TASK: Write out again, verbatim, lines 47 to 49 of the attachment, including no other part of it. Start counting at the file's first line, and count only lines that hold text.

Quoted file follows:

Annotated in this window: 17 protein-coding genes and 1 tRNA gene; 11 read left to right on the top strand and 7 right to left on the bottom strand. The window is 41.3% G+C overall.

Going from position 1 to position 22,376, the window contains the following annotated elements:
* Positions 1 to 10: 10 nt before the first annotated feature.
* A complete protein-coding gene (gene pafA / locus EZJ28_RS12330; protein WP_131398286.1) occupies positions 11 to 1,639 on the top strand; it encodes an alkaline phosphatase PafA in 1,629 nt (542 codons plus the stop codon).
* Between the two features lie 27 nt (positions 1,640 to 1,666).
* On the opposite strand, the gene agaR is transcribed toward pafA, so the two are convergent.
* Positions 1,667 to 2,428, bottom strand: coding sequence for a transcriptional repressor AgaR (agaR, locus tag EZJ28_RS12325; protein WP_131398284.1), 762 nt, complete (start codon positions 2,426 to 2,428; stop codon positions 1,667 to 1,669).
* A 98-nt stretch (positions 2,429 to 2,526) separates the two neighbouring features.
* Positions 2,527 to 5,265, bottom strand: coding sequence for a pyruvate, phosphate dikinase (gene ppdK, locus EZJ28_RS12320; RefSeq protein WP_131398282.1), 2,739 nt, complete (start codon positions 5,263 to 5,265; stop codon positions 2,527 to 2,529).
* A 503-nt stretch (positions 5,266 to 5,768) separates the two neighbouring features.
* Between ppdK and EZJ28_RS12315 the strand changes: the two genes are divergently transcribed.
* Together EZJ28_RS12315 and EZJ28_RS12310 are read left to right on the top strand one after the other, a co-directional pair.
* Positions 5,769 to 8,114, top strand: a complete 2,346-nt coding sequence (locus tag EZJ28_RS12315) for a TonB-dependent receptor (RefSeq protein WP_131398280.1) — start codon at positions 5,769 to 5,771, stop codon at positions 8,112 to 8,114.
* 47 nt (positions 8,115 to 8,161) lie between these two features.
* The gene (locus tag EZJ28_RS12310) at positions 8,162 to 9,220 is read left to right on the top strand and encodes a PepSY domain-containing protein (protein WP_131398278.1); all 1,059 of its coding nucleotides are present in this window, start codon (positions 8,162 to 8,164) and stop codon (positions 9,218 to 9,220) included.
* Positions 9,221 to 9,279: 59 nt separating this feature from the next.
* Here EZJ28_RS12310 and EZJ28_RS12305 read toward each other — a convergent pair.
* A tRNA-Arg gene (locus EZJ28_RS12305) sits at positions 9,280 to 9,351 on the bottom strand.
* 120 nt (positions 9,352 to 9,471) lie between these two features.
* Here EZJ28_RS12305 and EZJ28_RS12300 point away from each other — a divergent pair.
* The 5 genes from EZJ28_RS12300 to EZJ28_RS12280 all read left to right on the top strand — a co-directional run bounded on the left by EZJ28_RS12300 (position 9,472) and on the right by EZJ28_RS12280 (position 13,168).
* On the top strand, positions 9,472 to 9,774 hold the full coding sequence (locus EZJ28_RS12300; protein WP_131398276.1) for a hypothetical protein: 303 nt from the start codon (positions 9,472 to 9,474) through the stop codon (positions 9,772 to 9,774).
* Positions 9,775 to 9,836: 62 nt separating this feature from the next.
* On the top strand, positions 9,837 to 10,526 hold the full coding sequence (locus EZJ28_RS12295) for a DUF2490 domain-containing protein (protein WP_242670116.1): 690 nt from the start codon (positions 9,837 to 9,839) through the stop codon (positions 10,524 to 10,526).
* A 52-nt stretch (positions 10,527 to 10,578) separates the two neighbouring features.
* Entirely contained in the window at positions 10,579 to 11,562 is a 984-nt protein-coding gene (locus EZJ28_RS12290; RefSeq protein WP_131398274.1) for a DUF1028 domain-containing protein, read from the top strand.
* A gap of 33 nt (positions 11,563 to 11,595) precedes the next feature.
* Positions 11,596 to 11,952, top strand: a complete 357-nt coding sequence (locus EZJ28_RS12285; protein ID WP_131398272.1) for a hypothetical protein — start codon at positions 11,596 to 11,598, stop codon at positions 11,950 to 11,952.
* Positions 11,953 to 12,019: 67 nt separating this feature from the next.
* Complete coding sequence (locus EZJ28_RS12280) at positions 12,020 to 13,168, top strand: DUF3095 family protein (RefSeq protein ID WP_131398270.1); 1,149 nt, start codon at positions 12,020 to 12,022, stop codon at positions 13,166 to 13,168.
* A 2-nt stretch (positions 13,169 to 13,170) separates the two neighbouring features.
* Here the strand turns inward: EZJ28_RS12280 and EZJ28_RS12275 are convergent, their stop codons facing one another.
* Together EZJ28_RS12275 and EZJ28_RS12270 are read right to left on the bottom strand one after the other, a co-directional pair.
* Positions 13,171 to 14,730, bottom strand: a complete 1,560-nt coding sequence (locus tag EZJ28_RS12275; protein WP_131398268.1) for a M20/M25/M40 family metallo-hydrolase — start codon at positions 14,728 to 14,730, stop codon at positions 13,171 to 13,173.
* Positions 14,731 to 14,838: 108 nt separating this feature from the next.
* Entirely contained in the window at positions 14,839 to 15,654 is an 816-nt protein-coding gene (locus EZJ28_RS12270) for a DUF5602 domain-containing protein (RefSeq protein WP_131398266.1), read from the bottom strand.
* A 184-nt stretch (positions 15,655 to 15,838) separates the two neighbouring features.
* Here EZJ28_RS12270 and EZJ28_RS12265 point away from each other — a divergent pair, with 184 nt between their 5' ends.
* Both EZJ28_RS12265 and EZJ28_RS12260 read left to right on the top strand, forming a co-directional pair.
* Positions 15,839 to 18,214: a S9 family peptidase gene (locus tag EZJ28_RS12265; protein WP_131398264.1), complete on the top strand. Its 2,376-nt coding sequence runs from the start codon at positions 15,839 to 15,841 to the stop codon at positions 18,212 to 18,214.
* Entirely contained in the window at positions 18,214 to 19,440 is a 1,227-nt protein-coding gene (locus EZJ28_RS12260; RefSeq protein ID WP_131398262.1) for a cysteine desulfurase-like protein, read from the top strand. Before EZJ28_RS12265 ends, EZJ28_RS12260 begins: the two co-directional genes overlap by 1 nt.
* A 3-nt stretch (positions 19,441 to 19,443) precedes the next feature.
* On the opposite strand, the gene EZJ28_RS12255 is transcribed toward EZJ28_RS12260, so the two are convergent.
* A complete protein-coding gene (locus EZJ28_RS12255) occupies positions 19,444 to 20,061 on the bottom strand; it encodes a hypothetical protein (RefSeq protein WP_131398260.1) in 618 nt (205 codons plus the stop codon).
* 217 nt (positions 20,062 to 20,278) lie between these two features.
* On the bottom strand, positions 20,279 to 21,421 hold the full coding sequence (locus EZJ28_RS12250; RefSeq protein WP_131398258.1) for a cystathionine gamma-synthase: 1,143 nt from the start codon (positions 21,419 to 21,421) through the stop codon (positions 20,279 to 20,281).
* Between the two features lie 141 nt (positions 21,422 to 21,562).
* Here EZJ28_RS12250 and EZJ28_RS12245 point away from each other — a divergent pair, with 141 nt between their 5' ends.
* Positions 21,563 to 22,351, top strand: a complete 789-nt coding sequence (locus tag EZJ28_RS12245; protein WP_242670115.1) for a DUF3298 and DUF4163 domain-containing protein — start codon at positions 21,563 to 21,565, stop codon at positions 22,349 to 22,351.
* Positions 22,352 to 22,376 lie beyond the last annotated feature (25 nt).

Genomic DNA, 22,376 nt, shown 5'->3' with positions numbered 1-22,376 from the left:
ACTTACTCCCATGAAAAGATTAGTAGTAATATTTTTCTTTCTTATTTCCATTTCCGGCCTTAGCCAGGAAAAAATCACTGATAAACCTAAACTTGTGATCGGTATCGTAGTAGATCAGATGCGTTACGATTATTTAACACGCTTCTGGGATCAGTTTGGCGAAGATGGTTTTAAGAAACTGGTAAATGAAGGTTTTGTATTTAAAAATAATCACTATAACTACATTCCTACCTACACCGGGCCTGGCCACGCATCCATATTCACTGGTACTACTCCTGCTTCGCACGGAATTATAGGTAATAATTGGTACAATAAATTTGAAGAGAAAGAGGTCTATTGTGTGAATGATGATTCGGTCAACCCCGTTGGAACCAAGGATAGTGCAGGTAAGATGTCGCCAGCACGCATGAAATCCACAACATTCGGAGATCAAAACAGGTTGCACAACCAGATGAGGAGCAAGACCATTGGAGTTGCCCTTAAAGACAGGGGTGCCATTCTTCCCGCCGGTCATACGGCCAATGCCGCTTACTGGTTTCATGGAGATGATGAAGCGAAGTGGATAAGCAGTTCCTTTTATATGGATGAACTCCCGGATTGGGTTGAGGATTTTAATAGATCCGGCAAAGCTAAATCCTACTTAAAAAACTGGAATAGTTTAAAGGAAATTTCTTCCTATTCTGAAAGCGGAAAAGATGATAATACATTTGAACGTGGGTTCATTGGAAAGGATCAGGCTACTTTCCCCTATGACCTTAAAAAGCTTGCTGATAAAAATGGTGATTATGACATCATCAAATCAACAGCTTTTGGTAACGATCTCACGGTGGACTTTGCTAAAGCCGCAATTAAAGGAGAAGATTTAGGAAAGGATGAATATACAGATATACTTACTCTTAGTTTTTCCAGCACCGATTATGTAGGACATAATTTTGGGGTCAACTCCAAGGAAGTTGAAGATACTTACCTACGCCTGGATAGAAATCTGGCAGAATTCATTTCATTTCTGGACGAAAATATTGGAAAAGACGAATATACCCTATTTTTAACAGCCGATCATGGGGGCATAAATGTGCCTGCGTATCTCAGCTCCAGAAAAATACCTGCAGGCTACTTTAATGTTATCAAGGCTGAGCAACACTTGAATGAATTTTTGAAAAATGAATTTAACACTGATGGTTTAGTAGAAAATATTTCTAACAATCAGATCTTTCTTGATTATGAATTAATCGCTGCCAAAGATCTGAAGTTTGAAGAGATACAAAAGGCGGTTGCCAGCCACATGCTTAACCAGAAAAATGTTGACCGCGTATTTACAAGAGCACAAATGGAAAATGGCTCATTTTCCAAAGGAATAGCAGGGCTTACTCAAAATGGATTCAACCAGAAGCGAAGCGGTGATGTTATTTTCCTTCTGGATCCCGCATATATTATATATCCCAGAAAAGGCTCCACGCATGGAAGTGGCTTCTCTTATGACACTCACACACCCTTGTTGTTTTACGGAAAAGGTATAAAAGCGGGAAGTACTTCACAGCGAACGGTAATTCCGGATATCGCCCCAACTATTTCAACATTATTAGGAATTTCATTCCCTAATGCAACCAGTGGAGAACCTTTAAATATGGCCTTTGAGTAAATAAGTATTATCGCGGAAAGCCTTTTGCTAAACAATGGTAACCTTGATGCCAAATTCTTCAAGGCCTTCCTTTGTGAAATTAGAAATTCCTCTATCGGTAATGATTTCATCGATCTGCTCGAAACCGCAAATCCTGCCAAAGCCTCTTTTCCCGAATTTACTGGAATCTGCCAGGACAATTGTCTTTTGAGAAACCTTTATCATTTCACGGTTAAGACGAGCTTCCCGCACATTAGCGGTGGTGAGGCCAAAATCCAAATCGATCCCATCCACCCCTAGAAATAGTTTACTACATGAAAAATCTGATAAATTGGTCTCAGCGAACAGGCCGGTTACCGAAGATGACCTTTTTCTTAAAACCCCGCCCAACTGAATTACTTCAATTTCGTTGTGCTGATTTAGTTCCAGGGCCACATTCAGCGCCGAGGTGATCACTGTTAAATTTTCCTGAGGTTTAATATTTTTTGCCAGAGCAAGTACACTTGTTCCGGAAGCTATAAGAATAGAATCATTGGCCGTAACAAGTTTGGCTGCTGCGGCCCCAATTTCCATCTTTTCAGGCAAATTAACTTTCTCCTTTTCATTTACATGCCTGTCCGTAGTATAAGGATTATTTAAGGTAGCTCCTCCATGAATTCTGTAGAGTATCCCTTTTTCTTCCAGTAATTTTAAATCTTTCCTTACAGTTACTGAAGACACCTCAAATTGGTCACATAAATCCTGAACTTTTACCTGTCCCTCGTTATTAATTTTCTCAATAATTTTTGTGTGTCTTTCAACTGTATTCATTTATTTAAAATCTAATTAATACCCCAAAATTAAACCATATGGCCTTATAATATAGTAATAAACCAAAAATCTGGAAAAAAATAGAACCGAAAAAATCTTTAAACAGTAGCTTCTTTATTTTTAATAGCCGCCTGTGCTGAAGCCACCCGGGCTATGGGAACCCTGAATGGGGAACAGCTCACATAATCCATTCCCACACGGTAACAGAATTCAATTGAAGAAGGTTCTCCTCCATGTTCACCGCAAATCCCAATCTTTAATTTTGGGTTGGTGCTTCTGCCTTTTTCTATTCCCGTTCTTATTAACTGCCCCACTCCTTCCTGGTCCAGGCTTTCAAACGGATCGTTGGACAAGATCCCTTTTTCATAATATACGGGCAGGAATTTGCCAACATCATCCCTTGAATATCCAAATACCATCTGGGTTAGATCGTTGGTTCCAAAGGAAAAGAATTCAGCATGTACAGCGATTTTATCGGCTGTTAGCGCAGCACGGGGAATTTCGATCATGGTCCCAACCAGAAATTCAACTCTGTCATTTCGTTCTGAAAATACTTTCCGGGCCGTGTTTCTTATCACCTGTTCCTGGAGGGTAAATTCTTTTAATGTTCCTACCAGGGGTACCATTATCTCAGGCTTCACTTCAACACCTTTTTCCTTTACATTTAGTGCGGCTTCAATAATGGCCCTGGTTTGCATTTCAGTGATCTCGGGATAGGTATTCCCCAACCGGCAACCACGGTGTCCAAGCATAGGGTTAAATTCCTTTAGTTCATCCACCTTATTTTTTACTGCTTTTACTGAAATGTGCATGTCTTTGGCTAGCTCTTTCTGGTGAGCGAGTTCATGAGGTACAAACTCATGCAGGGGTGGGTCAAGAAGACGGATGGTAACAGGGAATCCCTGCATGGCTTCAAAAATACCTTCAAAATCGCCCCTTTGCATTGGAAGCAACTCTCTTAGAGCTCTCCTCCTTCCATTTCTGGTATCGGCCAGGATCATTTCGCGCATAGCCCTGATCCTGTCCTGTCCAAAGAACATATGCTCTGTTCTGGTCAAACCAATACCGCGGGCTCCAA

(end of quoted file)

* Between the two features lie 141 nt (positions 21,422 to 21,562).
* Here EZJ28_RS12250 and EZJ28_RS12245 point away from each other — a divergent pair, with 141 nt between their 5' ends.
* Positions 21,563 to 22,351, top strand: a complete 789-nt coding sequence (locus tag EZJ28_RS12245; protein WP_242670115.1) for a DUF3298 and DUF4163 domain-containing protein — start codon at positions 21,563 to 21,565, stop codon at positions 22,349 to 22,351.